"I see a lot of opportunities," said 14-year-old Julia Zamora, one of three ribbon-cutters from nearby Glendale Middle School. "I'll be coming here a lot for movies, books, probably research. I think it will help me with school."
At approximately 20,000 square feet, the Glendale building is the city's largest branch library. It's also the most open, according to library executive director John Spears, to create a "true community space."
"It's been designed and built to reflect the needs, the aspirations and the incredible diversity of the Glendale community," he said.
"You couldn't go to a backyard barbecue without talking to an architect about what should be in this building," said City Councilman Kyle LaMalfa.
The throng that turned out on Saturday, which ranged from young parents carrying infants to senior citizens in wheelchairs, saw a very different library than one that would have been built 10 years ago. There are the automated return areas — one inside and one outside — that read a barcode, check the item in and deposit it in the correct bin to be returned to the proper shelf. There are 38 computers — the most of any Salt Lake City branch library — including several that are reserved for teenagers to use.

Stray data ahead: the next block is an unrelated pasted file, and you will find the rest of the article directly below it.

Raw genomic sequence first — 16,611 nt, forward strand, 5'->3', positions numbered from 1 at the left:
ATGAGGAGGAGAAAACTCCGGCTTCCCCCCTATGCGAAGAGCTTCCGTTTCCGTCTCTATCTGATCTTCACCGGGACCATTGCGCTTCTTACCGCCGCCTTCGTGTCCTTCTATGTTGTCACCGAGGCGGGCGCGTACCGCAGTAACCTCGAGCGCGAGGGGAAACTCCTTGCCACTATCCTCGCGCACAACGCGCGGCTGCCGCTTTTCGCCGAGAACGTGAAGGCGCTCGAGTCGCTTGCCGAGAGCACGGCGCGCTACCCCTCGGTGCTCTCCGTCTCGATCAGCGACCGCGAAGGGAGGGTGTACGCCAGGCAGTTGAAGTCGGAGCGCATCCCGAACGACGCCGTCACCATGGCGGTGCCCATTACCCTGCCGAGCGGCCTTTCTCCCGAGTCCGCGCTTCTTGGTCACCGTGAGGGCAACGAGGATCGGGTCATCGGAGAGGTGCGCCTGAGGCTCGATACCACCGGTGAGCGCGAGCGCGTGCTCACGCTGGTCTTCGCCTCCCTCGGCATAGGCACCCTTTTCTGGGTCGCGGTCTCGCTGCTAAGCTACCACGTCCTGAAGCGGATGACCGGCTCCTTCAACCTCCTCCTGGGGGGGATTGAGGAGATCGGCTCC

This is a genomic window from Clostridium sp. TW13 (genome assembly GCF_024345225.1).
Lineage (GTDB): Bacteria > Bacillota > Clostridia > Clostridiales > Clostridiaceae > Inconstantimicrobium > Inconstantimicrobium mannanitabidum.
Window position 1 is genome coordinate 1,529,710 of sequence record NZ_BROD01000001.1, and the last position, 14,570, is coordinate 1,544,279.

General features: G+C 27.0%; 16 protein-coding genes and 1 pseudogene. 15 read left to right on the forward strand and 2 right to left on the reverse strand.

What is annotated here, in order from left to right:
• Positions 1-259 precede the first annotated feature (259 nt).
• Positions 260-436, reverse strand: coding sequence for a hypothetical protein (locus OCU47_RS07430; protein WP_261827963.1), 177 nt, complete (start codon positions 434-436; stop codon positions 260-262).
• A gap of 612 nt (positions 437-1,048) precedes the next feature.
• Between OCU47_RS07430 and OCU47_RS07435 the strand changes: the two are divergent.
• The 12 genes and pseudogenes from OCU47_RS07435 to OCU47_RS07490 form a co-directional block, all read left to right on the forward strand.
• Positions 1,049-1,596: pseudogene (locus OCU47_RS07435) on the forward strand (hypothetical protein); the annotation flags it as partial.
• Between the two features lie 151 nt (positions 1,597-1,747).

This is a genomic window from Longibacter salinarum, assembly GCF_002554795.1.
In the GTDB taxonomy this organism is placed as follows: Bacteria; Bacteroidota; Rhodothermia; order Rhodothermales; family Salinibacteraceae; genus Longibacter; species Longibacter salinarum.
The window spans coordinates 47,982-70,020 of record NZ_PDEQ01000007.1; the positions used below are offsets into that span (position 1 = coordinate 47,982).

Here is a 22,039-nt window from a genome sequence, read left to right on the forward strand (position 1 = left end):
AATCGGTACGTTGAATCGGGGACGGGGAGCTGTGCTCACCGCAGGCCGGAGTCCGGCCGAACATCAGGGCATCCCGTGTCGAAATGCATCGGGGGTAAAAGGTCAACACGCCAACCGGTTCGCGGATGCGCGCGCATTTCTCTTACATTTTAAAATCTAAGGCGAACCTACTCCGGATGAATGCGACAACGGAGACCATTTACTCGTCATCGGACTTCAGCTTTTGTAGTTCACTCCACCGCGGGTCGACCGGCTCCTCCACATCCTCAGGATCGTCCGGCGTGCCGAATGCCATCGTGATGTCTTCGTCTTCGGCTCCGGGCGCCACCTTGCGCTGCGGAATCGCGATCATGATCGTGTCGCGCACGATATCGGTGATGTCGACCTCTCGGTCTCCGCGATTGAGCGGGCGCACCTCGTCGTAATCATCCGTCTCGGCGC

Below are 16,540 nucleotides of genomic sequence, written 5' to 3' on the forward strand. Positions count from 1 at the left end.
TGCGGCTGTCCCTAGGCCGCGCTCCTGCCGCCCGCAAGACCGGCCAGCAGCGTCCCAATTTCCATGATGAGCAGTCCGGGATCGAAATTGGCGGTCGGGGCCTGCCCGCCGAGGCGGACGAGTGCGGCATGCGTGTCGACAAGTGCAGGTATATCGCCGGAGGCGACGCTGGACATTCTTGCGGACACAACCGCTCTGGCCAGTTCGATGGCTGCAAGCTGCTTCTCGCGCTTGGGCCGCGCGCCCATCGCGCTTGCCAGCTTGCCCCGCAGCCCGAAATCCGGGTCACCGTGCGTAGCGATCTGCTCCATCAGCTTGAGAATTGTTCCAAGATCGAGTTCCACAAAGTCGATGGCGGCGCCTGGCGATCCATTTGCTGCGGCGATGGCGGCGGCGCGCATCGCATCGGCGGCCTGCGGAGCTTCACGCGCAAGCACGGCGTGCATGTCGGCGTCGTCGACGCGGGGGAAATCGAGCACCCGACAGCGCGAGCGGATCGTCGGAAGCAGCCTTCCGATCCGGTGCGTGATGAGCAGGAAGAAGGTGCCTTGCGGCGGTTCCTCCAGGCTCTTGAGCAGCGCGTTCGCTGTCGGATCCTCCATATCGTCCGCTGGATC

What you won't find is the massive information desk familiar at most libraries.
"Our current reference desks are on wheels, so if we decide to change how everything goes, we can," Young said. "Everything is really changeable and flexible in this building. Some of the bookshelves are even on wheels, so if we decide to change everything we can — without it costing $40,000.
"But more importantly, I think the thing that makes it a 21st-century library has nothing to do with the technology. We have more meeting spaces than any other location. We really hope that it gives the community a focal point — that it gives people a place to meet, a place to hang out and a place to really be proud of."
And plans are already underway to coordinate with the Community Learning Center at Glendale Middle School and with the Sorenson Unity Center, both within walking distance of the new library.
"We really hope that we can tap into a lot of the existing community networks that have already started to grow and bolster those," Young said.
The idea is to enhance Glendale as a "livable community," said Becker, adding that he hopes the branch is a "catalyst for not only learning" but for strengthening the community.
"Our future has never been more promising in Glendale," LaMalfa said.